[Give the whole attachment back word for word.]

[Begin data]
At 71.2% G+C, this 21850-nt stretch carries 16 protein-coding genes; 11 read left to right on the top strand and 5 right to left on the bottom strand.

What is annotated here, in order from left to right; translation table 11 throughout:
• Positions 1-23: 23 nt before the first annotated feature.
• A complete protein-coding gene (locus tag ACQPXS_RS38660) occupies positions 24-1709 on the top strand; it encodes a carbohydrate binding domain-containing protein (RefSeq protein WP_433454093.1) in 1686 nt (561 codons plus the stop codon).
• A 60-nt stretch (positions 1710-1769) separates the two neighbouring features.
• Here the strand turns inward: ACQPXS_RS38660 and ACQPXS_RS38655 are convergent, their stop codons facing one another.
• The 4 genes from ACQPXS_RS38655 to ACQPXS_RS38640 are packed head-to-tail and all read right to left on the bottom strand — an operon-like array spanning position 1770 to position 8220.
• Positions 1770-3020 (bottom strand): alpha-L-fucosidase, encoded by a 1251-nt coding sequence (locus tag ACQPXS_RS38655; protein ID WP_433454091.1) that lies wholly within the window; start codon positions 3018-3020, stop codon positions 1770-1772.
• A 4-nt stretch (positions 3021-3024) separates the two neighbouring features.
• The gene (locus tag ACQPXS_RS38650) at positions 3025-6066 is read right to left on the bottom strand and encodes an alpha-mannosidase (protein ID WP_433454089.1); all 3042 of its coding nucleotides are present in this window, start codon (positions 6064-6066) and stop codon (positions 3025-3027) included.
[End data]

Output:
At 71.2% G+C, this 21850-nt stretch carries 16 protein-coding genes; 11 read left to right on the top strand and 5 right to left on the bottom strand.

What is annotated here, in order from left to right; translation table 11 throughout:
• Positions 1-23: 23 nt before the first annotated feature.
• A complete protein-coding gene (locus tag ACQPXS_RS38660) occupies positions 24-1709 on the top strand; it encodes a carbohydrate binding domain-containing protein (RefSeq protein WP_433454093.1) in 1686 nt (561 codons plus the stop codon).
• A 60-nt stretch (positions 1710-1769) separates the two neighbouring features.
• Here the strand turns inward: ACQPXS_RS38660 and ACQPXS_RS38655 are convergent, their stop codons facing one another.
• The 4 genes from ACQPXS_RS38655 to ACQPXS_RS38640 are packed head-to-tail and all read right to left on the bottom strand — an operon-like array spanning position 1770 to position 8220.
• Positions 1770-3020 (bottom strand): alpha-L-fucosidase, encoded by a 1251-nt coding sequence (locus tag ACQPXS_RS38655; protein ID WP_433454091.1) that lies wholly within the window; start codon positions 3018-3020, stop codon positions 1770-1772.
• A 4-nt stretch (positions 3021-3024) separates the two neighbouring features.
• The gene (locus tag ACQPXS_RS38650) at positions 3025-6066 is read right to left on the bottom strand and encodes an alpha-mannosidase (protein ID WP_433454089.1); all 3042 of its coding nucleotides are present in this window, start codon (positions 6064-6066) and stop codon (positions 3025-3027) included.